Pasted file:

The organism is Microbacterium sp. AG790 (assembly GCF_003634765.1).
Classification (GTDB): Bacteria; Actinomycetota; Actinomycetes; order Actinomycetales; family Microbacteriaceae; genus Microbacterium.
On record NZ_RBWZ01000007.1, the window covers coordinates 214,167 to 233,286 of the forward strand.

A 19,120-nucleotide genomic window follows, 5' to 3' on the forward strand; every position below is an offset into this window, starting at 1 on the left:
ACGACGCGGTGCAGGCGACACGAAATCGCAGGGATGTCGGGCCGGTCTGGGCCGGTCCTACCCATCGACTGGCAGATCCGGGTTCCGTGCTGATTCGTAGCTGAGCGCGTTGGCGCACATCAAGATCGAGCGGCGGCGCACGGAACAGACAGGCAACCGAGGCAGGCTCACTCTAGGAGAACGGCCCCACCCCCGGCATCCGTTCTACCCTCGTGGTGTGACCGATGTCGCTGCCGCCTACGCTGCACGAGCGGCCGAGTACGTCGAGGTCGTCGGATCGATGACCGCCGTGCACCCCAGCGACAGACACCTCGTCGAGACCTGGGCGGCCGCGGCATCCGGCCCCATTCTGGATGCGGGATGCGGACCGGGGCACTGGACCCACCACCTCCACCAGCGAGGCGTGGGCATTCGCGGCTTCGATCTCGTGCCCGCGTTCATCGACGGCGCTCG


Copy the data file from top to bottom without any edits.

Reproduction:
The organism is Microbacterium sp. AG790 (assembly GCF_003634765.1).
Classification (GTDB): Bacteria; Actinomycetota; Actinomycetes; order Actinomycetales; family Microbacteriaceae; genus Microbacterium.
On record NZ_RBWZ01000007.1, the window covers coordinates 214,167 to 233,286 of the forward strand.

A 19,120-nucleotide genomic window follows, 5' to 3' on the forward strand; every position below is an offset into this window, starting at 1 on the left:
ACGACGCGGTGCAGGCGACACGAAATCGCAGGGATGTCGGGCCGGTCTGGGCCGGTCCTACCCATCGACTGGCAGATCCGGGTTCCGTGCTGATTCGTAGCTGAGCGCGTTGGCGCACATCAAGATCGAGCGGCGGCGCACGGAACAGACAGGCAACCGAGGCAGGCTCACTCTAGGAGAACGGCCCCACCCCCGGCATCCGTTCTACCCTCGTGGTGTGACCGATGTCGCTGCCGCCTACGCTGCACGAGCGGCCGAGTACGTCGAGGTCGTCGGATCGATGACCGCCGTGCACCCCAGCGACAGACACCTCGTCGAGACCTGGGCGGCCGCGGCATCCGGCCCCATTCTGGATGCGGGATGCGGACCGGGGCACTGGACCCACCACCTCCACCAGCGAGGCGTGGGCATTCGCGGCTTCGATCTCGTGCCCGCGTTCATCGACGGCGCTCG